Some things can only happen in Goa

Smooching Cars

by Salil Chaturvedi

Some things can only happen in Goa 

I brake hard, harder, hardest and then harder still, flooring the brake, and yet my car, as if hurled on by its destiny, manages to kiss the car in front.

It feels soft, and that is a relief. I can see the face of a girl looking at me in the front car’s side view mirror. The girl raises her eyebrows. I shrug and smile. I’d like to get off and apologize, but being on a wheelchair has its limitations. We both sit still, blocking the highway. Finally the girl gets off her car and saunters up till where our cars are sinfully locked in a metal-plastic smooch.

She is casually dressed and has long hair. I reverse a little so she can get a good look at the damage, but immediately, the car behind me starts blaring its horn, and then is joined by a chorus of other cars.

“Want to pull over to the side?” I suggest to the girl. She hasn’t said anything so far and that’s a bit unsettling. She nods and goes back to the wheel and pulls over to the side of the road. I tag my car behind hers and the traffic starts moving again.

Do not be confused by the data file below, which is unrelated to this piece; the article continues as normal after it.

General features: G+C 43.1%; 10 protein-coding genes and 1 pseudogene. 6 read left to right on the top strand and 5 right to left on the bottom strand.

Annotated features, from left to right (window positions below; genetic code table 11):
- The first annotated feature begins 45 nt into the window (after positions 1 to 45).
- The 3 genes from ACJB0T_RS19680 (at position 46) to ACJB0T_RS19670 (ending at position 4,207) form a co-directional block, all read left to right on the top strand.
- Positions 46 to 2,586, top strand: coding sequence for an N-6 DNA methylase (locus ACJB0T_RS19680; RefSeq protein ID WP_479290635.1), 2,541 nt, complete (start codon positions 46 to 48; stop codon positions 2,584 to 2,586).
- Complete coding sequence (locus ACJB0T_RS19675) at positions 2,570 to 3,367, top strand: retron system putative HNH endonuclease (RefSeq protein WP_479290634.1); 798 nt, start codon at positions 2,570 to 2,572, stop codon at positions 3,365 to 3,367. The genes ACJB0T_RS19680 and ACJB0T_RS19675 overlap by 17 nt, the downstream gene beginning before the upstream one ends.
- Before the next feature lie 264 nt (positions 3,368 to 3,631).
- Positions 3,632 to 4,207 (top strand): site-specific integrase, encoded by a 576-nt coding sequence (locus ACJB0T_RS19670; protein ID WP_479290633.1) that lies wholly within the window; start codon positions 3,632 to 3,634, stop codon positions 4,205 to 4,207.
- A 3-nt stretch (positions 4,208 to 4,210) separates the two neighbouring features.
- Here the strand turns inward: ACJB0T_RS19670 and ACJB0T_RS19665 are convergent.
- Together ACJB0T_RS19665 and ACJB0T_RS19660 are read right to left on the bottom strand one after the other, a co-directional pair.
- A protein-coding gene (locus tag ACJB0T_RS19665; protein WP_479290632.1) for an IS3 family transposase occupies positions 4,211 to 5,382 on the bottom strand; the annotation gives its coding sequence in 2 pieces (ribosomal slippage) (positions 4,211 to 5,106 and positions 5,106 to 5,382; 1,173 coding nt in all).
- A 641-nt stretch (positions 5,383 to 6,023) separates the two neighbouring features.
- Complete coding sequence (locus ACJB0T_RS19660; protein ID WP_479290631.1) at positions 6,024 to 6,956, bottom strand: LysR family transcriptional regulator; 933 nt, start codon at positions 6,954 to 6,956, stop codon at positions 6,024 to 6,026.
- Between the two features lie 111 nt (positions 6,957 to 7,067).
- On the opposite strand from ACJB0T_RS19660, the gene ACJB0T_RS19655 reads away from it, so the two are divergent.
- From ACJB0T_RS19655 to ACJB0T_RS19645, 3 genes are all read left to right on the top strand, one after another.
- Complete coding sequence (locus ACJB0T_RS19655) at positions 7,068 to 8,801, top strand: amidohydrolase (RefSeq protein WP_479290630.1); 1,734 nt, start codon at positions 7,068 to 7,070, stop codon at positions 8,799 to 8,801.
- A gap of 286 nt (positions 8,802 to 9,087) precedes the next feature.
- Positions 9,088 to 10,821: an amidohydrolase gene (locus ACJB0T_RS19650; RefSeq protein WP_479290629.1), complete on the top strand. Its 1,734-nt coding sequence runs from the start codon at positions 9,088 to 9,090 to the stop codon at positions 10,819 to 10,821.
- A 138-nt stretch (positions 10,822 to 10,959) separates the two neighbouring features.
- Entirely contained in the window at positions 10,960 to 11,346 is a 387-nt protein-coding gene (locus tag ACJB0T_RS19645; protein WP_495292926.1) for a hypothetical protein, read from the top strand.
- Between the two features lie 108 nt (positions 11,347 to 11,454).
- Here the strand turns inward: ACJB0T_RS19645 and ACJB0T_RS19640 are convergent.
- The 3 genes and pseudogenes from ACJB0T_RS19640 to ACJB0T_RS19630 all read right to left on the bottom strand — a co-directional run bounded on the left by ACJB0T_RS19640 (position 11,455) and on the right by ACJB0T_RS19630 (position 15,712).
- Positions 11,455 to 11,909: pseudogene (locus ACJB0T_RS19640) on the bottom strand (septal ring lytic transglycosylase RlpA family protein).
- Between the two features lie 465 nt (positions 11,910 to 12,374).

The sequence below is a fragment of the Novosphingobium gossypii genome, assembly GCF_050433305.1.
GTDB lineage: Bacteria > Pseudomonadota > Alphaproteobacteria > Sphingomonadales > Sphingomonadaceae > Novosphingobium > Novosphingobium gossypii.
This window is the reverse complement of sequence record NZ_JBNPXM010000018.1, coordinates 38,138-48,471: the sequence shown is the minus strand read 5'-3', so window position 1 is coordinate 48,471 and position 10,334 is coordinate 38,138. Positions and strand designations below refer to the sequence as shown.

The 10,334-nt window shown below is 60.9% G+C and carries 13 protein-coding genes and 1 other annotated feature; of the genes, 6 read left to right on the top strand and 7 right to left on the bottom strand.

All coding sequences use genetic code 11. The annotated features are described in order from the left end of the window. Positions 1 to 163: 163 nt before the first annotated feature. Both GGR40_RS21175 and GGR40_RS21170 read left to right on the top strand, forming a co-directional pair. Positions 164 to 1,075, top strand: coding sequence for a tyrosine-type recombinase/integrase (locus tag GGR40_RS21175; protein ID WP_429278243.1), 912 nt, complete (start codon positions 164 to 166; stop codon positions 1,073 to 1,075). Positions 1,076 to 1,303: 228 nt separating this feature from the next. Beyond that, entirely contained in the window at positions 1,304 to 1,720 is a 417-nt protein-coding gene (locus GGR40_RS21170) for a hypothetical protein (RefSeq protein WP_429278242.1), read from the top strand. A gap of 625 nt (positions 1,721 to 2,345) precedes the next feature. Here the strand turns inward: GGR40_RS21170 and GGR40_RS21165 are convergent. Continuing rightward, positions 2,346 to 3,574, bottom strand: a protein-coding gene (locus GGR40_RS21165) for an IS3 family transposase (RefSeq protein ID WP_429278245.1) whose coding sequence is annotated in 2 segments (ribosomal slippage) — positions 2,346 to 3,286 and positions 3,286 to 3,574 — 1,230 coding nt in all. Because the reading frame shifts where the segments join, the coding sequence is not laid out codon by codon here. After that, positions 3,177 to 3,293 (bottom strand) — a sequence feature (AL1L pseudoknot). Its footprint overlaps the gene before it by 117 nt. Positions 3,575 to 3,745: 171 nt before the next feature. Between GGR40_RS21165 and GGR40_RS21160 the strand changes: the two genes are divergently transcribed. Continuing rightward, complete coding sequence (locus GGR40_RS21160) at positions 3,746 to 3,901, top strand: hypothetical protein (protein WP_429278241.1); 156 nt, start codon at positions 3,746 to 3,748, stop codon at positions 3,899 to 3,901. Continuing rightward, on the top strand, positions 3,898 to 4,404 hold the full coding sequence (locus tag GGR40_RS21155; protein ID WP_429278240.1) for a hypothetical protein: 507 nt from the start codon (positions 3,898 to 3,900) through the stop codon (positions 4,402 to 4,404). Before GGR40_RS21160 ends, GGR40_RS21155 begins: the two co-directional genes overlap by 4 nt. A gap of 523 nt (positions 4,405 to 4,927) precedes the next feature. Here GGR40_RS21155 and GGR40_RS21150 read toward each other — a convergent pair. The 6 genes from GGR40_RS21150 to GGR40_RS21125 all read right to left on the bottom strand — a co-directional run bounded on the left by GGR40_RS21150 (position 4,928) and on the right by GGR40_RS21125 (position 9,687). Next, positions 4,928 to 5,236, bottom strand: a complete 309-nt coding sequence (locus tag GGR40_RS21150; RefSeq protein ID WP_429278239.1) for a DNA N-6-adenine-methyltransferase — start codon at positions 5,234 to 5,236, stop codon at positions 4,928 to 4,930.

I can see two guys looking at me from her car’s rear seat. I hadn’t noticed them earlier. The girl gets off again and comes up to me. There is a casualness and a self-assuredness in her walk that is attractive. She is young, in her mid-twenties and somehow I know that she is used to taking decisions.

“Sorry,” I begin. “I tried very hard but couldn’t stop in time.”

“The cars in front of me stopped suddenly,” she says, “so I had to stop suddenly, too.”

She looks at the rear of her car. I can see the dented dicky and the caved-in bumper. My car is strangely unaffected. The girl opens the dicky of her car with a key and then shuts it. She repeats this a few times. No problem. Then she squats on the ground and puts her hand under and behind the bumper. She pushes hard and, slowly at first and then with a pop, the bumper comes back to its original shape. She looks at me and smiles.

“Not too bad, eh?” she says.

“Not bad at all,” I say, smiling widely and letting out a loud sigh of relief.

She gets back into the driver’s seat and drives off. I can see the red lipstick of my car on her bumper.

“End of beautiful story,” I think to myself, “Can happen only in Goa.”

Then I notice that her car’s dicky is open. I give chase.

 

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